Between 1800 and 1836, 2,903 novels were published in England and the British Isles. This figure comes from the bibliographies of Garside, Raven, and Schöwerling (2000; 2006) (and the collective labor of countless others). We know that almost all of these novels survive into library collections somewhere. But how many have been scanned?
In order to answer that question, I took a random sample from the bibliography and tried to locate scans. Of the 82 novels in the sample, 58% had scans accessible by anyone (e.g. Internet Archive, Project Gutenberg, etc.), 8% had scans held by a for-profit company or by a library that had chosen not to allow the public to download the scan, 32% had no scans but copies were found in library holdings, and 1% (a solitary novel) had no scan as there are no (known) surviving copies. I counted scans of subsequent editions or printings of novels as scans of the original. For example, if I located a scan of a Philadelphia edition of a novel first published in London, I counted that novel as having a scan. The lion’s share of the private/for-profit scans are from the Corvey Collection which the publisher Gale appears to control. Needless to say, these novels (and scans, microfiche copies, etc.) are all in the public domain in the United States and many other countries.
Based on the sample, we may guess that about 58%—somewhere between 47% and 68%—of the 2,903 novels have publicly accessible scans.1 For any given novel, however, the chance of finding a scan seems to depend on two things: (1) the novel’s year of publication and (2) the novel having subsequent editions or printings (see Figure 2). For example, it is easier to find a scan of a novel published in 1830 than a scan of one published in 1800. Scans of novels with subsequent editions (like an American edition) are easier to find as well. This should come as no surprise. Printing runs were smaller as one goes back in time and older books are, in any event, more likely to end up in libraries’ special collections or other places spared from the initial wave of library digitization. And having subsequent editions is synonymous with “having more copies printed” given the way I’ve tallied the data.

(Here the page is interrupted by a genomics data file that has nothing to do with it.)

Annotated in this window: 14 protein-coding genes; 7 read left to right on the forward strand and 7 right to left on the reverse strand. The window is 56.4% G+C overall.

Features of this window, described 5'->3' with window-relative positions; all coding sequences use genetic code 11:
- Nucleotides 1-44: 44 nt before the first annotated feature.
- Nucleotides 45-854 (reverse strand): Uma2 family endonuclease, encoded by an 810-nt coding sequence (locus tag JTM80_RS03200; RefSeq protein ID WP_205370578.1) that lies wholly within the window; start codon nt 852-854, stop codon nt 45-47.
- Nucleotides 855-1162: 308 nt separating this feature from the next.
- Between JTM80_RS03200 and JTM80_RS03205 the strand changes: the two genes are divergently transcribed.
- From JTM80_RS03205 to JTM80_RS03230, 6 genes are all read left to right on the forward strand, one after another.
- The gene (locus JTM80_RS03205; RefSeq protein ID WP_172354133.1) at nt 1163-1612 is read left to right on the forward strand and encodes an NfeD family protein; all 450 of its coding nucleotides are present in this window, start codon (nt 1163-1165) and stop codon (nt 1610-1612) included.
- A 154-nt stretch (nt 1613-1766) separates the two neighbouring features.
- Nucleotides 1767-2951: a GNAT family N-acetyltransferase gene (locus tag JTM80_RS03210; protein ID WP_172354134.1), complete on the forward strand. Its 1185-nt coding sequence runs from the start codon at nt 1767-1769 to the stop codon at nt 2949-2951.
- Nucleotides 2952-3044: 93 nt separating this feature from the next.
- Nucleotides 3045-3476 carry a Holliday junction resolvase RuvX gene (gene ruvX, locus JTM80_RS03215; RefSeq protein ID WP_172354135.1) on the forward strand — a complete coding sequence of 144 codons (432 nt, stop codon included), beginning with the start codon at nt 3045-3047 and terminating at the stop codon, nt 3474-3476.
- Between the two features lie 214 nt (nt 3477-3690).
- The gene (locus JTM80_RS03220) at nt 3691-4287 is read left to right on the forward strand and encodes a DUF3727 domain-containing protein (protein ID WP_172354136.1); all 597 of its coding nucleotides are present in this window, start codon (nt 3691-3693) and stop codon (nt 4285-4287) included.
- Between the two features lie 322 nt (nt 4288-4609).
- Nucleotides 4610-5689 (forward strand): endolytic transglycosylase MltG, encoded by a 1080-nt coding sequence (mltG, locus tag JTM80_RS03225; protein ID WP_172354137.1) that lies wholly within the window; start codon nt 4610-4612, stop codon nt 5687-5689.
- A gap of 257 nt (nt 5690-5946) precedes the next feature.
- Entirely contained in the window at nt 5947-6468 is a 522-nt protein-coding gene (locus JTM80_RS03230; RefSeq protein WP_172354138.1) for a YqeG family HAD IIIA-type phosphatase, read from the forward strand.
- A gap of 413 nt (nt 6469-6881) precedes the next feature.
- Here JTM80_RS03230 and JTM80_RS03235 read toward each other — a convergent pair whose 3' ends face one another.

Two results stand out. First, the 19th century British novel is a phenomenally well-preserved part of cultural history. Copies of nearly ever novel published during the period survive. Second, the proportion of novels scanned between 1800 and 1820 is low—likely around 33% based on this sample. This raises concerns about any claim of representativeness made on behalf of existing corpora covering those years. As libraries and private collections continue to be digitized and, I hope, be made publicly accessible, such concerns should diminish.
Data and Code
I’ve posted the data and the code for the graphs online. Figure 2 comes from a logistic regression. Good introductions to this kind of analysis include Peter Hoff’s A First Course in Bayesian Statistical Methods (2009) and Data Analysis Using Regression and Multilevel/Hierarchical Models (2006 ) by Andrew Gelman and Jennifer Hill.
Garside, Peter, Anthony Mandal, Verena Ebbes, Angela Koch, and Rainer Schöwerling. 2006. “The English Novel, 1830–36: A Bibliographic Survey of Fiction Published in the British Isles.” http://www.cardiff.ac.uk/encap/journals/corvey/1830s/index.html.
Garside, Peter, and Rainer Schöwerling. 2000. The English novel, 1770-1829 : a bibliographical survey of prose fiction published in the British Isles. Ed. Peter Garside, James Raven, and Rainer Schöwerling. Vol. 2. Oxford: Oxford University Press.
Gelman, Andrew, and Jennifer Hill. 2006. Data Analysis Using Regression and Multilevel/Hierarchical Models. Cambridge University Press.
Hoff, Peter D. 2009. A First Course in Bayesian Statistical Methods. Springer.
I calculated this range with a binomial sampling model (n = 83) and a uniform prior. The original sample was with replacement. ↩